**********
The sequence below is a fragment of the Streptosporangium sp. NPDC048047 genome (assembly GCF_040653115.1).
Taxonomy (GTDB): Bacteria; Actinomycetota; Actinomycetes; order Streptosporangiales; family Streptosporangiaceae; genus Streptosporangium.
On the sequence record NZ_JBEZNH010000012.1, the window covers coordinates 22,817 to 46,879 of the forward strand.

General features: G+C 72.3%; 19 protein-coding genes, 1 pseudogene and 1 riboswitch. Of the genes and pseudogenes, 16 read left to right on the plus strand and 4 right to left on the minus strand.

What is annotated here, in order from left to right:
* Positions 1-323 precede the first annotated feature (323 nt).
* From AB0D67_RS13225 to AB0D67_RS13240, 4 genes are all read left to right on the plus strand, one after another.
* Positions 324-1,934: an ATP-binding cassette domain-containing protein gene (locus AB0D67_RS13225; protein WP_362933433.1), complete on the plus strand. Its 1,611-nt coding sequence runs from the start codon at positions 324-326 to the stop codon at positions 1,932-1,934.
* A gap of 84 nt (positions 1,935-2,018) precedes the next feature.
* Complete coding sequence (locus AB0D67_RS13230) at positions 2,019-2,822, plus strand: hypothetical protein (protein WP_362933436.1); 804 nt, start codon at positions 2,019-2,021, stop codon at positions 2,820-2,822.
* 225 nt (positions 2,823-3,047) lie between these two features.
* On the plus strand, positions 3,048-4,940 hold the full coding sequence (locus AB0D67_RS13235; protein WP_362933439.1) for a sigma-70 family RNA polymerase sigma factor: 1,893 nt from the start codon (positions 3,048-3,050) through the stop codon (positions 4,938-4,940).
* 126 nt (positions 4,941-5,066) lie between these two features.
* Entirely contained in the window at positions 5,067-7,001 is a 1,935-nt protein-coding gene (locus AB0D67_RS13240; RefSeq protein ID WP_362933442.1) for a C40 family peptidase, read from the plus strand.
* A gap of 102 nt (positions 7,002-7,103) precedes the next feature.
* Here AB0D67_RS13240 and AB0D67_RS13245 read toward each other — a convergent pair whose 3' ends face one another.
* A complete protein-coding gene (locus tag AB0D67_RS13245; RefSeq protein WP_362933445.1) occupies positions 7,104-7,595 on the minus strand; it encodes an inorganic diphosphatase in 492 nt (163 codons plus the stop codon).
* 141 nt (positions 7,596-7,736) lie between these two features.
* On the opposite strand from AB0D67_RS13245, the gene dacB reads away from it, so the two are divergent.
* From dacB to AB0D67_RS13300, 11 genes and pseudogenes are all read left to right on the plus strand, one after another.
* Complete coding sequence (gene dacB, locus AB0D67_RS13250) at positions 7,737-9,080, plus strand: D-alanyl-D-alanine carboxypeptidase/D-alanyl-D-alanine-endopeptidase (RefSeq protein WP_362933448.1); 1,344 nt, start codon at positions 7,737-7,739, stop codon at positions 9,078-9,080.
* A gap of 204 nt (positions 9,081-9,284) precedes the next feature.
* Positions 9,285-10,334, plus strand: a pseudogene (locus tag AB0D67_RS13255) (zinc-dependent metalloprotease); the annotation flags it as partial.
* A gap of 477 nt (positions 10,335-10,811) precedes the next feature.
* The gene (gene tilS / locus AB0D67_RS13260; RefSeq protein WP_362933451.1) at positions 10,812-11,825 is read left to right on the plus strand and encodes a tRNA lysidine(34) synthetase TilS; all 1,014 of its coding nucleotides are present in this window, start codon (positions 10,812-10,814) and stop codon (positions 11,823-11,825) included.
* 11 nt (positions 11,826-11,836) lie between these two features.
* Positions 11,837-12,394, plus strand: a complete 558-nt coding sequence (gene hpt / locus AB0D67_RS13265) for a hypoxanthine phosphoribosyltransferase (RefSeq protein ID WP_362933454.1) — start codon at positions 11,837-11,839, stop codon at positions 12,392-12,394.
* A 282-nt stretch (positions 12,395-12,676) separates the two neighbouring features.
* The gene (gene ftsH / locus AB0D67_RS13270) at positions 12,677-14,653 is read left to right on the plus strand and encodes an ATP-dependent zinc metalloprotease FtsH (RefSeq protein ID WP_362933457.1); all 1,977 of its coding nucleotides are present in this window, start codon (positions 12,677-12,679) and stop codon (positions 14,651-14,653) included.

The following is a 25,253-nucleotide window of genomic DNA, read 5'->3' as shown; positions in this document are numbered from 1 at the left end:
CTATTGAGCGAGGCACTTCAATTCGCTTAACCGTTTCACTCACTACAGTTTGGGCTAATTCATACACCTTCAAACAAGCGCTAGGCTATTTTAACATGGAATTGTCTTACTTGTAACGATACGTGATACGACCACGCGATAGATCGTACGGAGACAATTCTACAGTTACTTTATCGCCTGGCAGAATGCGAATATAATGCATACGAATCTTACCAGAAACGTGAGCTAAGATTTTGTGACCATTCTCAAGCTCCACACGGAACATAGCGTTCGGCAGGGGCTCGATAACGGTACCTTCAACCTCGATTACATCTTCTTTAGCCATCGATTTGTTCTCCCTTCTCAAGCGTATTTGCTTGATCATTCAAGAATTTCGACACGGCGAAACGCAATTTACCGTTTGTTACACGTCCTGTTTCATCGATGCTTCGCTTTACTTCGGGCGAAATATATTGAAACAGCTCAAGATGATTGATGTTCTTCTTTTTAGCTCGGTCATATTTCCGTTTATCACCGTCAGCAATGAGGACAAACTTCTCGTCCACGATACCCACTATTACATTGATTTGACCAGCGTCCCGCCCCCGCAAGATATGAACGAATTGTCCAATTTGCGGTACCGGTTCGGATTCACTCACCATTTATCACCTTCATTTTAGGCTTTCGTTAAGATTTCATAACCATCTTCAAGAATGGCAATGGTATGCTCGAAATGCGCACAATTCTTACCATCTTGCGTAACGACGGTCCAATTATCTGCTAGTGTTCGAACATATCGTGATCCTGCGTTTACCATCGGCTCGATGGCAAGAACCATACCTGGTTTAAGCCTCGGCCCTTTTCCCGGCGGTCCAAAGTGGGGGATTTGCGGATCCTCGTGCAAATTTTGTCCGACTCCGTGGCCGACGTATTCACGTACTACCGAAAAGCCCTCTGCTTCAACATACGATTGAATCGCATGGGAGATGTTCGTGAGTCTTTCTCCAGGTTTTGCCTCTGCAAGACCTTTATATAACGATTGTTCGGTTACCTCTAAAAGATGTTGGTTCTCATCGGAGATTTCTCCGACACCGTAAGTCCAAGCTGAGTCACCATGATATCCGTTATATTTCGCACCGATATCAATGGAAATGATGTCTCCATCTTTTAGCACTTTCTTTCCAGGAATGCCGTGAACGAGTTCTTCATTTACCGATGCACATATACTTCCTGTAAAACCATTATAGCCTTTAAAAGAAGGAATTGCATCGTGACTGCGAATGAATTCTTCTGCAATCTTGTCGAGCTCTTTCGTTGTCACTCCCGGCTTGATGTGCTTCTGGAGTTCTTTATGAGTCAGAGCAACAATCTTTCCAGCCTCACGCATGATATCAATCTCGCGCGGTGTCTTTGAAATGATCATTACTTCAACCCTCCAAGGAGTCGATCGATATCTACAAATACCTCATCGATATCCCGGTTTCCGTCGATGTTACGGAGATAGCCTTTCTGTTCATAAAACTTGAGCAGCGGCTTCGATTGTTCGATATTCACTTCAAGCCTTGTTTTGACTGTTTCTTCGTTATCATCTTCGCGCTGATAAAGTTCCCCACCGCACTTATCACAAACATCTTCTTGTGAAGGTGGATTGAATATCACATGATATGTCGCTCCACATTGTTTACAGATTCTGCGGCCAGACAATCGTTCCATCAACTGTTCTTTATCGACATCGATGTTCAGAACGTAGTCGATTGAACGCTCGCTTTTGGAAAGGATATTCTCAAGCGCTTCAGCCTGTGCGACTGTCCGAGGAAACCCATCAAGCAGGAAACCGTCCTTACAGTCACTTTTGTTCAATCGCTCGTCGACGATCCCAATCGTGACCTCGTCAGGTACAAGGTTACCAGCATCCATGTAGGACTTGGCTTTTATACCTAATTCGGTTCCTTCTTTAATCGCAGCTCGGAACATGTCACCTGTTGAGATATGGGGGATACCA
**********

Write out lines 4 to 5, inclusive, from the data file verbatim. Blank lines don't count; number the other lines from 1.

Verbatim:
General features: G+C 72.3%; 19 protein-coding genes, 1 pseudogene and 1 riboswitch. Of the genes and pseudogenes, 16 read left to right on the plus strand and 4 right to left on the minus strand.

What is annotated here, in order from left to right: